Editor’s Note: FII’s #MoodOfTheMonth for June 2022 is Pride Solidarity. We invite submissions on the many layers of this theme throughout the month. If you’d like to contribute, kindly refer to our submission guidelines and email your articles to email@example.com
As a socially aware reader, I always try to read widely. I try to do this by ensuring that I am reading books by and books about people from different cultures, religions, castes, classes, genders, etc. In my attempt to diversify my reading this pride month and be a more responsible, informed ally, I chose to read I Wish You All the Best by Mason Deaver.
The protagonist of the book is a person named Ben, who comes out as non-binary to their parents. For the uninitiated, non-binary or genderqueer people are individuals who do not identify as solely male or female and have gender expressions outside the gender binary. After this, Ben is asked to leave their house. The story then follows Ben, as they adjust to their new life and overcome their struggles.
Non-binary representation in culture is far and few in between. While there has been an increased representation of gay, lesbian, and bisexual people in the media, non-binary representation is still abysmal. This is why I believe that I Wish You All the Best was an important read for me, and must be talked about.
The book is both ordinary and extraordinary in different ways. It feels familiar and relatable because like all other young adult fiction, it is about a teenager coming to terms with themselves, their identity, and their life. It is extraordinary because of the non-binary protagonist, which is unfortunately still a skewed presence in fiction.
I did find myself stumbling at times, particularly because I am not used to reading the pronouns “they/them” when referring to a single person, but I also discovered that I was learning and familiarising myself with something incredibly important in the process. As many theorists, particularly those working in post-colonial studies underline, what we read becomes our inner voice, and I wanted my inner voice to not only know but be respectfully familiar with using all the pronouns that other individuals identify with.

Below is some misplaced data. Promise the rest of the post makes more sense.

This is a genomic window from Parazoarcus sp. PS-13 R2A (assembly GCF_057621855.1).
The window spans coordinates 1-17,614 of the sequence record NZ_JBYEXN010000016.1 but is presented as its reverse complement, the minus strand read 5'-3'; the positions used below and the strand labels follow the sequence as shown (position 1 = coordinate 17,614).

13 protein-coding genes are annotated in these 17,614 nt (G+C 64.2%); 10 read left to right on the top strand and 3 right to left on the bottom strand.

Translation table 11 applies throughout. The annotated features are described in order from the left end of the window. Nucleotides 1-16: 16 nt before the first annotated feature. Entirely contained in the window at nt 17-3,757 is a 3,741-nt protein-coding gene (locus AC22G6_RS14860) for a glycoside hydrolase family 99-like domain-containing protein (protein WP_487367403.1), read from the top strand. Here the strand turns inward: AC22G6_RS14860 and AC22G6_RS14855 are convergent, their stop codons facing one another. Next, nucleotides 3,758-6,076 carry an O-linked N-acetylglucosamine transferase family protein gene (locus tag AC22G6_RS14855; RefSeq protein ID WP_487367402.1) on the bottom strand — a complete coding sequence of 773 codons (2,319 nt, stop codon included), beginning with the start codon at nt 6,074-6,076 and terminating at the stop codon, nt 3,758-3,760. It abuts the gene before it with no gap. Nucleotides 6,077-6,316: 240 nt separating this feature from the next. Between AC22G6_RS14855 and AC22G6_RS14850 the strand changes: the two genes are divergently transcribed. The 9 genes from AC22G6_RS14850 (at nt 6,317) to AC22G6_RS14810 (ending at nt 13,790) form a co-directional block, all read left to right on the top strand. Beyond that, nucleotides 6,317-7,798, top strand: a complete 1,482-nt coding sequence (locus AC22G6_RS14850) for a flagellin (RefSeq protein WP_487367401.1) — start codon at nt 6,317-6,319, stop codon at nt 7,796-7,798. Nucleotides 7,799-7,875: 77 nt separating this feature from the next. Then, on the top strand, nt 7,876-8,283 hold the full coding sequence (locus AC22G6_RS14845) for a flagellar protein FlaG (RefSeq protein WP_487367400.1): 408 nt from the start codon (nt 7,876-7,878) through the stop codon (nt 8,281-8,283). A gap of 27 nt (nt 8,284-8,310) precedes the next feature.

Upon careful reflection and research, it will be easy to see how gender binary as a construct has its roots in Western philosophy. Many cultures all over the world recognise more than two genders. Some of these include the warias of Indonesia, the two-spirit people of North America, the muxe of Mexico, and so on. We had societies like the Yoruba in Nigeria, where gender as a social category did not exist at all before their encounter with the West.
More and more people all over the world are questioning the restrictive narrative of gender that has been handed down to them. A 2021 CNN report found that there are over one million people in the U.S alone who identify as non-binary, the majority of them being under 29 – the generation that grew up with the internet and therefore, has access to information that is not easily available at home. Another study by the Trevor Project found that 26 percent of LGBTQIA+ people identify as non-binary.